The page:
Against specific stains, the WTW7300DW handled cocoa and blood stains most effectively. Removing protein-based stains (like blood) means a washer needs to add water that's been heated to the right temperature at just the right time. Add the hot water too early and proteins will get "cooked" onto the fabric. If a washer waits too long, the stain just won't come out.

How to Wash
Credit: Reviewed.com / Jonathan Chan

With the How to Wash options, you can quickly wash a load of whites.

We found the Mixed Cycle, set to Normal with the soil level turned all the way up, removed the most stains. The tradeoff is time: This cycle will eat up an hour and 16 minutes. When we knocked down the soil level one pip, stain removal dropped by 7%, but it also shaved 23 minutes off the cycle time.

We also tried out the Quick option paired with the Mixed setting. It brought a 53-minute cycle down to 34 minutes, and still got some stains out. As far as time-saving measures go, that's not bad.

The biggest drawback of the WTW7300DW is its water usage. It's not as thirsty as a traditional top loader, but it's not the most efficient model on the market, either. Based on national electricity cost and use patterns, we estimate this Cabrio will cost you around $51 a year to run—most of that going to the water bill.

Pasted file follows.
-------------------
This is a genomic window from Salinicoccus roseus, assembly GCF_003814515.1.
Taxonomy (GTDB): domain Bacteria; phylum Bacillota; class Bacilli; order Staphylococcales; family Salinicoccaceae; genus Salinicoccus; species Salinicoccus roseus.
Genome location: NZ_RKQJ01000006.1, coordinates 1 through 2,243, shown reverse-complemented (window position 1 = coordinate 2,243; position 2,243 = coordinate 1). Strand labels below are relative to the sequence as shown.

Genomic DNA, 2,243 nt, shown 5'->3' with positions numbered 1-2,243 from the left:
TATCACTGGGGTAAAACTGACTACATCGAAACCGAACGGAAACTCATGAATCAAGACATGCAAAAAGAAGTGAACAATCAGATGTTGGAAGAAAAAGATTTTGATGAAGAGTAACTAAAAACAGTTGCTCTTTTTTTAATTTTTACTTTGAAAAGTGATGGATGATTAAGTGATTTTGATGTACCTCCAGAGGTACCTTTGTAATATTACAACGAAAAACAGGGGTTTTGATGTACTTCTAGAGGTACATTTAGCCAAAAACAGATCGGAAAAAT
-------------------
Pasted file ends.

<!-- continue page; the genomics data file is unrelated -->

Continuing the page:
For in-depth performance information, please visit the Science Page.

Warranty

The Whirlpool Cabrio WTW7300DW is covered by a one-year limited warranty. This warranty covers parts and labor for any failures caused by damage or defects incurred prior to purchase. If your washer needs to be replaced, the warranty will not be renewed for the replacement unit.

Middle of the Road

Look beyond the tech

Design
Credit: Reviewed.com / Jonathan Chan

A smooth design with no sharp corners

Does the WTW7300DW make it easier to do your laundry? Well, this Cabrio definitely takes the guesswork out of cycle selection, and it's easier for your kids to use. But if you're buying this washer to replace another, the new system might take some getting used to.

The other question you need to ask is whether it will clean your clothes. In that regard, we can say the WTW7300DW does a fair job in relation to what you pay for it. If you've owned a mid-range top-load washing machine before, you'll know what you're getting. This is a washer that's good at removing food stains, but lacks an internal water heater to tackle heavy-duty jobs.